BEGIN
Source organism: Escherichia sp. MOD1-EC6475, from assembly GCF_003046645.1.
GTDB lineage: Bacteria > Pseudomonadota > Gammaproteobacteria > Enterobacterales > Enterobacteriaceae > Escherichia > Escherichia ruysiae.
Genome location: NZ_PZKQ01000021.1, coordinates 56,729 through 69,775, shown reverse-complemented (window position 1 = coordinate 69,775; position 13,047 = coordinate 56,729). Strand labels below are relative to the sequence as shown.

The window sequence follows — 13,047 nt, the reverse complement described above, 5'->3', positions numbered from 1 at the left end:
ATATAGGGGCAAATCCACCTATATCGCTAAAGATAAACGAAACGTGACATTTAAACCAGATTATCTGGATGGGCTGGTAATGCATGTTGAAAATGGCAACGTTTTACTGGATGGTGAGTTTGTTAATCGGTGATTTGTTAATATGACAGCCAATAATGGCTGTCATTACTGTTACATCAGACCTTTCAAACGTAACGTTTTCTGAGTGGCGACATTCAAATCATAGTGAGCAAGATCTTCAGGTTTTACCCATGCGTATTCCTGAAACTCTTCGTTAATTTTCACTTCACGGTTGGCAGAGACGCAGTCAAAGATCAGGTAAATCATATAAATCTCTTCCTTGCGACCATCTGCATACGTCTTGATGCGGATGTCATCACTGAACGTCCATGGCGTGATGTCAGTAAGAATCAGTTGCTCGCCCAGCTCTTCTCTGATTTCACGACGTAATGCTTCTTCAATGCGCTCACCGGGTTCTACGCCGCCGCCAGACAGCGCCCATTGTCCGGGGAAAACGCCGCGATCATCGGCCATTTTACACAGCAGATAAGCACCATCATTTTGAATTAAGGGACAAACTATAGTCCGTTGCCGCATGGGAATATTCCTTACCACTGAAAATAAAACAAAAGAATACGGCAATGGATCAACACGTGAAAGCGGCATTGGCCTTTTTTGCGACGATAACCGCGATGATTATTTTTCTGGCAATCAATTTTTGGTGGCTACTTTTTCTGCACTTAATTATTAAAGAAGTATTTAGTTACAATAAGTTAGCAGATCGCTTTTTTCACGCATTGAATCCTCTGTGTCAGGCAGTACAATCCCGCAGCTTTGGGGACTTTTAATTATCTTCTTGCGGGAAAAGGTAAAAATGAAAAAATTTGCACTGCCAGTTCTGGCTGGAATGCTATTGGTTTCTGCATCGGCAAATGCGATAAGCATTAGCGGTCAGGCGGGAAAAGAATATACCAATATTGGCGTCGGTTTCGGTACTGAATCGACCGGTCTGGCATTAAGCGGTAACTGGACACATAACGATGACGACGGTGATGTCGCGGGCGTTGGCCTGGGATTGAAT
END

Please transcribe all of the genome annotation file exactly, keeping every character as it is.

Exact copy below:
Source organism: Escherichia sp. MOD1-EC6475, from assembly GCF_003046645.1.
GTDB lineage: Bacteria > Pseudomonadota > Gammaproteobacteria > Enterobacterales > Enterobacteriaceae > Escherichia > Escherichia ruysiae.
Genome location: NZ_PZKQ01000021.1, coordinates 56,729 through 69,775, shown reverse-complemented (window position 1 = coordinate 69,775; position 13,047 = coordinate 56,729). Strand labels below are relative to the sequence as shown.

The window sequence follows — 13,047 nt, the reverse complement described above, 5'->3', positions numbered from 1 at the left end:
ATATAGGGGCAAATCCACCTATATCGCTAAAGATAAACGAAACGTGACATTTAAACCAGATTATCTGGATGGGCTGGTAATGCATGTTGAAAATGGCAACGTTTTACTGGATGGTGAGTTTGTTAATCGGTGATTTGTTAATATGACAGCCAATAATGGCTGTCATTACTGTTACATCAGACCTTTCAAACGTAACGTTTTCTGAGTGGCGACATTCAAATCATAGTGAGCAAGATCTTCAGGTTTTACCCATGCGTATTCCTGAAACTCTTCGTTAATTTTCACTTCACGGTTGGCAGAGACGCAGTCAAAGATCAGGTAAATCATATAAATCTCTTCCTTGCGACCATCTGCATACGTCTTGATGCGGATGTCATCACTGAACGTCCATGGCGTGATGTCAGTAAGAATCAGTTGCTCGCCCAGCTCTTCTCTGATTTCACGACGTAATGCTTCTTCAATGCGCTCACCGGGTTCTACGCCGCCGCCAGACAGCGCCCATTGTCCGGGGAAAACGCCGCGATCATCGGCCATTTTACACAGCAGATAAGCACCATCATTTTGAATTAAGGGACAAACTATAGTCCGTTGCCGCATGGGAATATTCCTTACCACTGAAAATAAAACAAAAGAATACGGCAATGGATCAACACGTGAAAGCGGCATTGGCCTTTTTTGCGACGATAACCGCGATGATTATTTTTCTGGCAATCAATTTTTGGTGGCTACTTTTTCTGCACTTAATTATTAAAGAAGTATTTAGTTACAATAAGTTAGCAGATCGCTTTTTTCACGCATTGAATCCTCTGTGTCAGGCAGTACAATCCCGCAGCTTTGGGGACTTTTAATTATCTTCTTGCGGGAAAAGGTAAAAATGAAAAAATTTGCACTGCCAGTTCTGGCTGGAATGCTATTGGTTTCTGCATCGGCAAATGCGATAAGCATTAGCGGTCAGGCGGGAAAAGAATATACCAATATTGGCGTCGGTTTCGGTACTGAATCGACCGGTCTGGCATTAAGCGGTAACTGGACACATAACGATGACGACGGTGATGTCGCGGGCGTTGGCCTGGGATTGAAT